Biochemistry and cell biology of tau protein in neurofibrillary degeneration


Tau represents the subunit protein of one of the major hallmarks of Alzheimer disease (AD), the neurofibrillary tangles, and is therefore of major interest as an indicator of disease mechanisms. Many of the unusual properties of Tau can be explained by its nature as a natively unfolded protein. Examples are the large number of structural conformations and biochemical modifications (phosphorylation, proteolysis, glycosylation, and others), the multitude of interaction partners (mainly microtubules, but also other cytoskeletal proteins, kinases, and phosphatases, motor proteins, chaperones, and membrane proteins). The pathological aggregation of Tau is counterintuitive, given its high solubility, but can be rationalized by short hydrophobic motifs forming beta structures. The aggregation of Tau is toxic in cell and animal models, but can be reversed by suppressing expression or by aggregation inhibitors. This review summarizes some of the structural, biochemical, and cell biological properties of Tau and Tau fibers. Further aspects of Tau as a diagnostic marker and therapeutic target, its involvement in other Tau-based diseases, and its histopathology are covered by other chapters in this volume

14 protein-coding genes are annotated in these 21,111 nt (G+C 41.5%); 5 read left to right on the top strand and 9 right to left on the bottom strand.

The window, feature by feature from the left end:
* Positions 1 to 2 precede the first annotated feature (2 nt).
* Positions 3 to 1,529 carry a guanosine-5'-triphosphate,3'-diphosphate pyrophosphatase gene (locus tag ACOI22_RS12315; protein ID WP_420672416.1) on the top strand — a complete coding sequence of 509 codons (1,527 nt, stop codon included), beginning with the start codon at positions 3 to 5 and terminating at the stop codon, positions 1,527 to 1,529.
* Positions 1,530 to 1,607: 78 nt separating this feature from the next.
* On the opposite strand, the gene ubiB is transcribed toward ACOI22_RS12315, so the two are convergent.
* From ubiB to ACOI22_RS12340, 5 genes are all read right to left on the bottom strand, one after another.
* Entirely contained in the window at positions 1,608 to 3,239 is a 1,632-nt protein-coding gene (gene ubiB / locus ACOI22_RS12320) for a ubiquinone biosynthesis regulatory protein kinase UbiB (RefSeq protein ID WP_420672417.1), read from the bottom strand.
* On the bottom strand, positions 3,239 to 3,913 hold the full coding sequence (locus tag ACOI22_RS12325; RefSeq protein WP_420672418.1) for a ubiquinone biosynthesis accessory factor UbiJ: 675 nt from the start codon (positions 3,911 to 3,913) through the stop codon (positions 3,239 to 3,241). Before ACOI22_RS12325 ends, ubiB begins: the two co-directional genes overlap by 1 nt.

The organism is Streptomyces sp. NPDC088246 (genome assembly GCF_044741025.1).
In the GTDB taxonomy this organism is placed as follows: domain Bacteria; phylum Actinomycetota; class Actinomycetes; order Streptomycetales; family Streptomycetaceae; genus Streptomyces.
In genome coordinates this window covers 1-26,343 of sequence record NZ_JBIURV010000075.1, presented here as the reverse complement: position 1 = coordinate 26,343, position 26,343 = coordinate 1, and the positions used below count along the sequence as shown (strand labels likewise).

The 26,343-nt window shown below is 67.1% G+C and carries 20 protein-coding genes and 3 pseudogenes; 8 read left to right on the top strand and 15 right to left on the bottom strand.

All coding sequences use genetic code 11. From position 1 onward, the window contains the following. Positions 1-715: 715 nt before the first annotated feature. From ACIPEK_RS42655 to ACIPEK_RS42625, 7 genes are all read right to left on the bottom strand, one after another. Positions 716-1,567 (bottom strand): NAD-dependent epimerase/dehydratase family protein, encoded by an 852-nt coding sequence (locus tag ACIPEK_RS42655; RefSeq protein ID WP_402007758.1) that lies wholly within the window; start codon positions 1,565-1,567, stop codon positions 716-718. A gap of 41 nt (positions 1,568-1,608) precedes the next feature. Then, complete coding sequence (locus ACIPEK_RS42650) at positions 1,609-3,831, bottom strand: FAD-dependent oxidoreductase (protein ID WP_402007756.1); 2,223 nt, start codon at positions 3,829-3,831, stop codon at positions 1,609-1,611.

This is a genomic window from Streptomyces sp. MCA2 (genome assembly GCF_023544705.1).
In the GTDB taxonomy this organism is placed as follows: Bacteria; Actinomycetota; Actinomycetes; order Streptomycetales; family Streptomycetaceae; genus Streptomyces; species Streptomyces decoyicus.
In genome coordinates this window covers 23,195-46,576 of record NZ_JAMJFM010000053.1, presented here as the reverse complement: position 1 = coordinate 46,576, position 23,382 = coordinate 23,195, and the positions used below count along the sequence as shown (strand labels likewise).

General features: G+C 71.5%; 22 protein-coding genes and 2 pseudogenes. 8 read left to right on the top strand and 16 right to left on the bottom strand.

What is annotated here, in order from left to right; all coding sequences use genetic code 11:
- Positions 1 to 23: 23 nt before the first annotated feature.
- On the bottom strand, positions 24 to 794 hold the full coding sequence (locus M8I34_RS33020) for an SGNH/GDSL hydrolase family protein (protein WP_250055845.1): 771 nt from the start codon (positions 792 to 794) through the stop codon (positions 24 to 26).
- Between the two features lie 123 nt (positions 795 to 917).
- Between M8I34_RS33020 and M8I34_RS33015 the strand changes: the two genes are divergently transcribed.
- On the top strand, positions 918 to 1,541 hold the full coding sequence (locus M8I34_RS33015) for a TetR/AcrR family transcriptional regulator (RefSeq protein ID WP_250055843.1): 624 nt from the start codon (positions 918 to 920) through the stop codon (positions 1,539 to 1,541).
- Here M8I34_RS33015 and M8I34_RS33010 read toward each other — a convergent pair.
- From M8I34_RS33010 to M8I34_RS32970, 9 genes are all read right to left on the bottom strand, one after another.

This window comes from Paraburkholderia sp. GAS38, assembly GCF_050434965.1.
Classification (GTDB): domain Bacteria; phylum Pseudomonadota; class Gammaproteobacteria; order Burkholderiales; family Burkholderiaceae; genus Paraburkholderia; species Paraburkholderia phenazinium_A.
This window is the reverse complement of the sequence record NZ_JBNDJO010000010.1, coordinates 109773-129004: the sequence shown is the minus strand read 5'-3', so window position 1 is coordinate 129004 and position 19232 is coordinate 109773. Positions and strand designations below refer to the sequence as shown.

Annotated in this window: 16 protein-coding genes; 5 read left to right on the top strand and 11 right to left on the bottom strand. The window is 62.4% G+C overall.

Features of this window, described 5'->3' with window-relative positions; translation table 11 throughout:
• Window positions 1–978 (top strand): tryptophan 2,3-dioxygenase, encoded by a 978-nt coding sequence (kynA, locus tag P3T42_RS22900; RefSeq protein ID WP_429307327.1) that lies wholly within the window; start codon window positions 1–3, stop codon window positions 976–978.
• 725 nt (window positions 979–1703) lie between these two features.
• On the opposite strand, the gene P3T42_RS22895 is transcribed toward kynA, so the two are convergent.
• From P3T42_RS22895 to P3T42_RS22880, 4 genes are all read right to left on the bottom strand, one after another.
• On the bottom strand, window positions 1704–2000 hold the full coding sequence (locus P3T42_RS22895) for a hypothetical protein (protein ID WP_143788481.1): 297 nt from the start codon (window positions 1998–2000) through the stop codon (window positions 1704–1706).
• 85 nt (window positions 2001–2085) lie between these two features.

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Last time updated on June 15, 2019

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